Our ability to assimilate into our Australian population migrants from a multitude of countries is often held up as an indicator of our tolerant and largely inclusive society. There is no doubt that strongly embedding such people into our society has aided both the economic and cultural advancement of our country.
Of course in doing so we have largely sidestepped the question of what is the desirable rate of population growth. Both business and government seem to favour a big Australia. Business applauds increasing population because it means growing markets and increased labour competition which tends to moderate wage increases. Governments applaud increasing population because it results in rising GDP which many seem to think is a good thing (whereas for the individual it is per capita GDP that matters). Governments also support high immigration particularly to meet skills shortages which then absolves them from doing the hard yards of ensuring we train people to meet the skills needs of the economy.
Others, on the other hand, argue against high levels of immigration pointing out the stresses it places on the infrastructure of our major cities where such people typically come to live.
Our immigrants have substantially modified the demographics of our major cities. For example I read recently that now only half the population of Melbourne has Anglo/Celtic origins. It is a significant achievement that this racial transition has occurred without the creation of significant ghettos.
The most inspiring aspect of this integration of a significant immigrant population into the Australian population is the fact that such people have embraced being Australian whilst often maintaining their own native cultural traditions. They celebrate such cultural traditions in many ways and they often allow us to join in such celebrations. It is indeed a joyful thing to be able to be included in their festivals and cultural ceremonies. In the course of such generous acceptance we reinforce our commonality as human beings. But despite enjoying these opportunities to share these immigrant cultures we have made no concessions to such immigrants in terms of our law. All Australians, despite their country of origin have been required to abide by Australian law and that too reinforces our commonality.
In my experience work relationships are very helpful in promoting racial tolerance. Some of us who would, given the choice might choose to do otherwise, find themselves compelled to work alongside others whose race and culture are substantially different from ours. It does not take too long to come to an understanding that these “different” people are only different in superficial ways. Sooner or later we are compelled to acknowledge they love their children, just as we do, they worry about the cost of living, just as we do, they aspire to freedom, just as we do, they suffer and struggle, just as we do.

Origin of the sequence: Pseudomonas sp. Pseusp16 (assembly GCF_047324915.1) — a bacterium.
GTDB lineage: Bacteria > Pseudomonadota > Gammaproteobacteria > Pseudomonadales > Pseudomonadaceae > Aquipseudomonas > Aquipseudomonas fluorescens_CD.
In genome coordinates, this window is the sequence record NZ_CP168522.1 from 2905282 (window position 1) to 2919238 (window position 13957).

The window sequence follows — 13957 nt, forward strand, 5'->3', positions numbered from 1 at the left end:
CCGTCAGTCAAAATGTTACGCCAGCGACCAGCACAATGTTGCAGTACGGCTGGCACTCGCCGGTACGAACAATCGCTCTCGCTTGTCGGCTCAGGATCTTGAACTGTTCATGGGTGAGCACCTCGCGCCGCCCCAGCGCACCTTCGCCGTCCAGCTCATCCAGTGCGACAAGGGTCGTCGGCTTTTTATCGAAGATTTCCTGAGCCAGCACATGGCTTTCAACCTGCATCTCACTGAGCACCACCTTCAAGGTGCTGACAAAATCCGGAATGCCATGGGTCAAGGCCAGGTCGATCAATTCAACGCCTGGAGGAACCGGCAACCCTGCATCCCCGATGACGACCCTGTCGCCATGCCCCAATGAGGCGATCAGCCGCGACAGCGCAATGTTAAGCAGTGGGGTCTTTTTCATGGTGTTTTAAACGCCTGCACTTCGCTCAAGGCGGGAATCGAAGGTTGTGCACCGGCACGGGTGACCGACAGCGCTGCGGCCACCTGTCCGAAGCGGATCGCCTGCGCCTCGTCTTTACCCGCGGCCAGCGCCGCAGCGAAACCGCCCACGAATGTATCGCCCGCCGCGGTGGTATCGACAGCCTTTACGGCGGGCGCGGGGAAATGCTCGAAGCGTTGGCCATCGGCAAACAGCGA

When I was young one of my aunts lived in a sugar community where there were many Italians, Her next door neighbour on one side was Italian. The neighbours were friendly enough but my Aunt could speak no Italian and the Italian lady, whose name was Bella, could speak little English. My aunt’s son was preschool age and played happily with the little daughter of the Italian woman who was of a similar age. The Italian lady was in an advanced stage of pregnancy. One afternoon, my Aunt’s son came running to her crying, “Mum, Mum, you must hurry next door. Bella’s baby is coming.” My aunt arrived to find Bella in labour. The baby was duly delivered. My aunt admired the baby and Bella hugged her, thanking her profusely for her assistance. It is not surprising that they subsequently became good friends. Bella gradually improved her English and like most housewives of the era the pair spent a good deal of time hanging over the side fence gossiping about whatever women gossip about!
Now I don’t want to overegg this story but this must be one of millions of such stories explaining how our immigrants assimilated into our society. And it was interesting how the children learnt to communicate with each other before the adults did. My aunt’s son had picked up a smattering of Italian and Bella’s daughter a little English just by playing together, and their combined communication skills were sufficient to ensure Bella got assistance in her hour of need.
But importantly, in this small act of compassion, all of a sudden my Aunt’s neighbour was no longer an isolated Italian woman struggling to be part of a new, and probably, to her at least, daunting community; she was a woman just like my aunt that needed to be cared for. The superficial differences were quickly put aside. True compassion arises out of a sense of Oneness. All the more painful then when we reach out to help or be helped but don’t quite meet the challenge.
Albert Einstein spoke eloquently about this challenge. He wrote:
A human being is part of the whole called by us the universe. He experiences himself, his thoughts and feelings as something separated from the rest, a kind of optical delusion of his consciousness. This delusion is a kind of prison for us, restricting us to our personal desires and to affection for a few persons nearest to us, Our task must be to free ourselves from this prison by widening our circle of compassion to embrace all living creatures and the whole of nature in its beauty.
Without wanting to go over old ground that I have covered many times before, essentially our lack of compassion and inclusiveness comes from a misunderstanding of who we are at the most basic level.